“When I had to have 3 months off for an operation I missed out on key training that was never rescheduled for me,” Judy said. “But, I survived it all…and so did my child. My advice is to always keep believing that it is your right to work if you want to. And it is better for your child/children for you to have a fulfilling life that sets an example for them, than to live a life of martyrdom which puts pressure on them to fulfil your aspirations.”
“Keep believing that it is your right to work if you want to.”
It isn’t just women who returned to work in the 80’s that found it difficult. Karen was forced to leave her job 4 years ago after it just wasn’t practical to go back to it. “I worked in a male dominated role in computer forensics and was working a 60 hour week and travelled internationally,” she said. “When I got pregnant I battled to be office based as I just couldn’t lug hefty kit around the world heavily pregnant.”
Karen took maternity leave with the option of going back to work, but she knew that going back to her old job would be a challenge. The commute into London from Essex, working long days, and having no family or friends to rely on made it impossible. “To make matters more difficult for me, a colleague 10 years younger than myself got pregnant a few months after me and returned to work full-time after 6 months,” she said. “They were relieved when I decided not to return as they didn’t know what role I would do.”
Karen is now desperate to get back to it. “My skills are only useful in London and I’ve no confidence anymore,” she said. “I feel I’ve gone from having a successful career to being a nobody just because I decided to have a child!”
If you do have the choice to go back to work, managing the lack of opportunity seems to be a common theme.
“The biggest challenge for me was not being offered the same opportunities as the full-timers,” said Marian. “Although not overt, that was nonetheless made quite clear to me. In order to avail myself of promotions and advancements I was told I had to return to full hours.” She was also told that she could only work part-time if her customers weren’t adversely affected.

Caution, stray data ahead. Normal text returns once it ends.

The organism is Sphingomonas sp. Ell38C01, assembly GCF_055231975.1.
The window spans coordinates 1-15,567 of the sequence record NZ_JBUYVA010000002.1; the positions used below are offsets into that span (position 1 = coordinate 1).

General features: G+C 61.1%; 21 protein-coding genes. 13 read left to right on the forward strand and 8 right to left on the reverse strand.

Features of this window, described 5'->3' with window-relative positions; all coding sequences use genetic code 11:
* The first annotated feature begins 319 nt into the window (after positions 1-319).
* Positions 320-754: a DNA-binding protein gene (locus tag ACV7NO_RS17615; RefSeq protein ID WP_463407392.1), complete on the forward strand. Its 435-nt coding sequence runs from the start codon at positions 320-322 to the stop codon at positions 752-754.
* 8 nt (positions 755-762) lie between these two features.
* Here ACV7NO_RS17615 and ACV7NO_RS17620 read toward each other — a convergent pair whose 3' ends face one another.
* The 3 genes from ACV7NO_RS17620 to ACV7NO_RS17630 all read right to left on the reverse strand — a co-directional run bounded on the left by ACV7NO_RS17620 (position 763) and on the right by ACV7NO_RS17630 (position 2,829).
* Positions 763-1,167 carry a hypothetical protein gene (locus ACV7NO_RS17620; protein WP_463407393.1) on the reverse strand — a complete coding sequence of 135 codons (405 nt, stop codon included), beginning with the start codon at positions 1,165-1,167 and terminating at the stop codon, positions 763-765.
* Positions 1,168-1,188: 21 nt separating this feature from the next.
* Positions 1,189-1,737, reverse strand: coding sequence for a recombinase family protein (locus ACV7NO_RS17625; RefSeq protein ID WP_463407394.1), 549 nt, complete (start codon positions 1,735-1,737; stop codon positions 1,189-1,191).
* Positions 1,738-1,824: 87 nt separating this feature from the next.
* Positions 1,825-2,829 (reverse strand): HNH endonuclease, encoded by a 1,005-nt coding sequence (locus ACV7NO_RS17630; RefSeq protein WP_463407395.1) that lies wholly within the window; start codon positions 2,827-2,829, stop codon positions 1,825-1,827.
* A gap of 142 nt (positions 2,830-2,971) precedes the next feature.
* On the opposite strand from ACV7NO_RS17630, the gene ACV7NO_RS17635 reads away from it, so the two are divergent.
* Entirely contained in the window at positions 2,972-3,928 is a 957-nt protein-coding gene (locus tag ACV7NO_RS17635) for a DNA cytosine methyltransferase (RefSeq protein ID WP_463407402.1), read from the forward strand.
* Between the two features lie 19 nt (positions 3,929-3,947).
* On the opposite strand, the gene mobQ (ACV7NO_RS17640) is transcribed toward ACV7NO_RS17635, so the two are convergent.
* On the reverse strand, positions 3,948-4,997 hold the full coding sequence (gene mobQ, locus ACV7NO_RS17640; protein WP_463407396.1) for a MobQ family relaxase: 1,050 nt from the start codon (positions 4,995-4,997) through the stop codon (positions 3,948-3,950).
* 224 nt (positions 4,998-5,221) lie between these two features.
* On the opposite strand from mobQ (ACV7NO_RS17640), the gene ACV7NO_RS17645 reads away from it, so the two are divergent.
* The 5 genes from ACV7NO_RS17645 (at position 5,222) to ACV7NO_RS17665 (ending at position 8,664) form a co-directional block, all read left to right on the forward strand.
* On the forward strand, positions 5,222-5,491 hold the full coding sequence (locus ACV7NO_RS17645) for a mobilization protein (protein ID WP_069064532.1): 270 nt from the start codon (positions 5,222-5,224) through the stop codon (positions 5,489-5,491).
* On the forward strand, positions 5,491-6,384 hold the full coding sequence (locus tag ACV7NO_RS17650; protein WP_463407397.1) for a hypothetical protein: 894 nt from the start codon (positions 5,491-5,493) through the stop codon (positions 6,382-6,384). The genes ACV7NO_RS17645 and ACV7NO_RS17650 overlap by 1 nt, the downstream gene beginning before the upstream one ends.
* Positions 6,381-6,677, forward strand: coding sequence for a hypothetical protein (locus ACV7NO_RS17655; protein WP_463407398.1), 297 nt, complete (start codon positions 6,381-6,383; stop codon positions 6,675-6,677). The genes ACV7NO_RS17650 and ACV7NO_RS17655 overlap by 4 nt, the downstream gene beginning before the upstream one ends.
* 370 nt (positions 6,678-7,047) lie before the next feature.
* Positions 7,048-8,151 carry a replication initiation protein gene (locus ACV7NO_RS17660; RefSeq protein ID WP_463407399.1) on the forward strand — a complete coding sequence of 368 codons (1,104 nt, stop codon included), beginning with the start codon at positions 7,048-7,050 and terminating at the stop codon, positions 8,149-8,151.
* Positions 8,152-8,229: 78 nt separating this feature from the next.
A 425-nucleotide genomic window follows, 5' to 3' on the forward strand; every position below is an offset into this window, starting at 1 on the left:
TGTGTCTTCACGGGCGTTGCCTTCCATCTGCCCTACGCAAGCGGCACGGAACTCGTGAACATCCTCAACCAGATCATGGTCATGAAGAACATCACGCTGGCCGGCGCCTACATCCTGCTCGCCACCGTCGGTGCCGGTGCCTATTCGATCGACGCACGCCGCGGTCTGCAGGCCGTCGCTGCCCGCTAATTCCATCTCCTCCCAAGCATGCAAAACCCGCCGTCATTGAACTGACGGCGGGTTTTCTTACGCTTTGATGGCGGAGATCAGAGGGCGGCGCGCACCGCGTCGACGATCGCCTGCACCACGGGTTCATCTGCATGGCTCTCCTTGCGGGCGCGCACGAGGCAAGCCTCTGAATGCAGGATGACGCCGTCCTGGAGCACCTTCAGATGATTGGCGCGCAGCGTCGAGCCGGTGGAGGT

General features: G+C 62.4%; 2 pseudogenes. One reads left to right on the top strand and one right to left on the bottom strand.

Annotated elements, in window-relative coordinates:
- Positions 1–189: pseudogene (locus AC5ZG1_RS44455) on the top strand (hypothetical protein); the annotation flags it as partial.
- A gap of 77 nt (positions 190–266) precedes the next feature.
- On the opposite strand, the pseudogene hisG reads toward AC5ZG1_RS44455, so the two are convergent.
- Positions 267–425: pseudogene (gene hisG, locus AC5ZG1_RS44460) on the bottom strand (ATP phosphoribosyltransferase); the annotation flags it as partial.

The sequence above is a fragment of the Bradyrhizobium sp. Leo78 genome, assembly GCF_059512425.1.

“I was told I could only work part-time if my customers weren’t affected.”
Marian took a promotion and returned to working full-time recently. “I’m sure after a year at this new improved position I could apply for shorter hours again, and probably get them,” she said. “But then we’re back to being overlooked again when nice interesting opportunities come up. I just can’t quite see how to balance the two sides.”
Resist going full-time if you can is Marian’s advice. “Actually you will resist fairly easily if it is important enough,” she said. “At some point we have to weigh up the pros of having that time at home against the con (if it is a con) of not advancing where and when we’d like, and whichever is heavier on our soul then that is how we must jump.”
Going back to work can be difficult, and this idea from Queen’s University in Belfast may help make the move to the office less daunting. “Create a support group to link women going off on maternity leave with those recently returned from it,” suggested Lorna, a single parent of 14 years. If a formal support group isn’t possible, she recommends talking to someone else in the company who works part-time or who has a similar situation to you, even if they are in a different department.
Queen’s has a gold Athena Swan award for addressing gender equality. “Another idea from Queen’s is arranging a formal re-induction meeting with your line manager and others in your section,” Lorna said. “Asking for the dates of any team meetings to be planned well in advance will help you to make sure the meetings fall on the days that you are in work.”
“I only survived because I had a great child-minder.”
As well as sharing the lessons and best practice from the university, Lorna has her own experiences to draw on too. “I only survived because I had a great child-minder,” she said. “I had to travel all over Northern Ireland and she looked after my boys or had one of her grown-up children babysit for me on the evenings that I was working late.”
She said that women returners shouldn’t be afraid to be a ‘broken record’ about their needs. “It may take some time for the new situation to sink in,” she said.
Managing your return to work, if you have the option of returning at all, can be a huge challenge. In the end, the piece of advice that most struck a chord with me was from Louise. “You have to be happy with your choice,” she said. “If you aren’t it won’t work.”